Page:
Cooking – A Watched Pot Never Burns
Cooking is the leading cause of home fires and fire injuries, with stove fires dominating this problem. Most cooking fires are caused by people’s behavior, not appliance failures. A majority of these fires happen when people leave food cooking unattended on the stovetop. Other common mistakes include leaving burners or ovens on after cooking, leaving combustibles such as potholders too close to heat sources, and wearing loose-fitting sleeves near hot burners.
Older adults are more likely to be injured in cooking fires than adults aged 18 to 64.
Fortunately, you can reduce the risk of cooking fires with these simple precautions.

Stove and Oven Safety
• Keep an eye on all food being heated.
• Wear short or tight-fitting sleeves when cooking and avoid reaching over burners or hot surfaces.
• When using an electric stove, use a burner that is the right size for the pan. Using a burner that is too large can cause the pan and its contents to heat too quickly, which can lead to boil-overs, scorching and burning.
• When using a gas stove, keep the flame entirely under the pan. A flame that surrounds the pan can easily ignite a loose-fitting sleeve.
• Keep potholders, wooden utensils and other combustible items away from hot burners or pilot lights.
• Create a kid-free zone of three feet around the stove, and supervise older children when they cook.
• Keep the stovetop, oven and range hood free of grease and spills that can catch fire.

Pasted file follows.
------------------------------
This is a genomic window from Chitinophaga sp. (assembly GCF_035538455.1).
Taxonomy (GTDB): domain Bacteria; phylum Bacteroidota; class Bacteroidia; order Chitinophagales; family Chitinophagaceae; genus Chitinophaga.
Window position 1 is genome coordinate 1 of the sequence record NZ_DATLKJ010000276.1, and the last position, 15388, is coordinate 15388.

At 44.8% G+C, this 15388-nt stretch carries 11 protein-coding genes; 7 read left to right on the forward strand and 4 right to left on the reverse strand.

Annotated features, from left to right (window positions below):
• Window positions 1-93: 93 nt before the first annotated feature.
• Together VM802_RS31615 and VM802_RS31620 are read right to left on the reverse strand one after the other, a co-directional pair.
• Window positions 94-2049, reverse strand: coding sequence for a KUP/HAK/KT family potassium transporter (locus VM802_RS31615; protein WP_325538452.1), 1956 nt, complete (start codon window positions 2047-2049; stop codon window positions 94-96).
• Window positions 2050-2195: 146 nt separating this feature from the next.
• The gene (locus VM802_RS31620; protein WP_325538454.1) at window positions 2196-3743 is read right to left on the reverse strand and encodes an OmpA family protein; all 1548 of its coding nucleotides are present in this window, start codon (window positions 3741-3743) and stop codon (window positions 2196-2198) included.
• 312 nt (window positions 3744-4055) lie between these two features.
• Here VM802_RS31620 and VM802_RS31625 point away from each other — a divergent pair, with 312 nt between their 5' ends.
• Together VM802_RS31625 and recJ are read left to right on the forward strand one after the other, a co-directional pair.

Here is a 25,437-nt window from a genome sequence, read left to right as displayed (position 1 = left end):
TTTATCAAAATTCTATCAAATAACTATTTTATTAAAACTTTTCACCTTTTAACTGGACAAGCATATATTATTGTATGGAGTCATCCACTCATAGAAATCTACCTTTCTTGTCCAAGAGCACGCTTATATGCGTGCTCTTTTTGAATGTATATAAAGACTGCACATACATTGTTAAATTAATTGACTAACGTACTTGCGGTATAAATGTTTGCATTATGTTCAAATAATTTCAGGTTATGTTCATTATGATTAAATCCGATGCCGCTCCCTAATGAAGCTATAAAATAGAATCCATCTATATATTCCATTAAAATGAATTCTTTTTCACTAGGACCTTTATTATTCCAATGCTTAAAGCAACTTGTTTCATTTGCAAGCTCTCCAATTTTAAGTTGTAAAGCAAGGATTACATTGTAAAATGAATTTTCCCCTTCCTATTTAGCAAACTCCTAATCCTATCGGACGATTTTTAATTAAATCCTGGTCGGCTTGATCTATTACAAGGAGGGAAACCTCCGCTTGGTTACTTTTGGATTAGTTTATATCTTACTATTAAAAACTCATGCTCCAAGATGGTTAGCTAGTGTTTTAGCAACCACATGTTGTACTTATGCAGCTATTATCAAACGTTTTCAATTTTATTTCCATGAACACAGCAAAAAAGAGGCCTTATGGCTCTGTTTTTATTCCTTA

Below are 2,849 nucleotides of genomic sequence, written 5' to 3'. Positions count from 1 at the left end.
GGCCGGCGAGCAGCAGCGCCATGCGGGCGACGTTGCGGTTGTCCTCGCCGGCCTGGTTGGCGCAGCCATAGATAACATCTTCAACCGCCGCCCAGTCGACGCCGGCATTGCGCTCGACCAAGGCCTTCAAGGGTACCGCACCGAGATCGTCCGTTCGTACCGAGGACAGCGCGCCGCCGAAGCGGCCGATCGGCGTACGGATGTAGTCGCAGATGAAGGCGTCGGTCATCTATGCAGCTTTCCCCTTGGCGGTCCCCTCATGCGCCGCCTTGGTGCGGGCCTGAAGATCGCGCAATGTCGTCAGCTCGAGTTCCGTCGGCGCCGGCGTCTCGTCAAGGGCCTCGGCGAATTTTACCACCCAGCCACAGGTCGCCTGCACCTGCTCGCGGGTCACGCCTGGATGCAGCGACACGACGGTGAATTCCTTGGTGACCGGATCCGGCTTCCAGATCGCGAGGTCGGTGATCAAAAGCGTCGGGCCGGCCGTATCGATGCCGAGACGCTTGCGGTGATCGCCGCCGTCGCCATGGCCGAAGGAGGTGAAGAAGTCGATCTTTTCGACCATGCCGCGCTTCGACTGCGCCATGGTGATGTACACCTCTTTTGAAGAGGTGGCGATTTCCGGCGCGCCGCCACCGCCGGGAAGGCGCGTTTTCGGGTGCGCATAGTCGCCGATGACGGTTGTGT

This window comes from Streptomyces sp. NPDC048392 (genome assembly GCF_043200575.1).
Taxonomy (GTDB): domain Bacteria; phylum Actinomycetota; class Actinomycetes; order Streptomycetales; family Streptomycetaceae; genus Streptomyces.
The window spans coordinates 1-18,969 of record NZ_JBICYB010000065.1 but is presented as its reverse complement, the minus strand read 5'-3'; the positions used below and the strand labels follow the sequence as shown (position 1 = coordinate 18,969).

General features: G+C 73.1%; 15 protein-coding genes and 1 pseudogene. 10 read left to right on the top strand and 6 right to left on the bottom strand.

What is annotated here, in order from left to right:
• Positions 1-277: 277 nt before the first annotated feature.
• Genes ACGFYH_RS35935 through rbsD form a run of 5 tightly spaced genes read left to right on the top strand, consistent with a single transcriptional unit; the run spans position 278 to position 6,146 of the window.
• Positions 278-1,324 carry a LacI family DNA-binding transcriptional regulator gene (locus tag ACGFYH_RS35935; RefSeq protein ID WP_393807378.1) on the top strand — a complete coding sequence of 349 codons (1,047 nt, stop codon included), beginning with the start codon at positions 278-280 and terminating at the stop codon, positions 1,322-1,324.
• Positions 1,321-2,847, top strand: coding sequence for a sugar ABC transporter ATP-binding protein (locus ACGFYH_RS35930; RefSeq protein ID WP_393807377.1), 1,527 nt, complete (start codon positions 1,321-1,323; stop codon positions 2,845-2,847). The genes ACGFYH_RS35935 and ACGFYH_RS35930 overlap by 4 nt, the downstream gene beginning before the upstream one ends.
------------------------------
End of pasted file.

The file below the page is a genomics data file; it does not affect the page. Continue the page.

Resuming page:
Grease Fires
Take extra care when frying or deep frying food or when cooking with oils, lard, butter or other grease products.
If a grease fire occurs, remember to:
• Put a lid on the pan.
• Or toss baking soda on the flames.
• Leave the house and call 911 if you can’t put out the fire quickly and safely.
Using a fire extinguisher or water to put out a grease fire in a pan could cause the hot oil to splatter, spreading the
fire instead of extinguishing it.

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Protect Your Home From Lightning and Power Surge

Dollar figures for lightning and surge losses vary widely, but the best figures available estimate at least $2 billion in electrical and electronic equipment damage yearly — making lightning and surge a leading cause of electrical equipment failure.  Surge damage occurs when the normal electrical circuit is suddenly exposed to a large dose of energy. Lightning is the most obvious surge source, but normal utility switching operations or downed power lines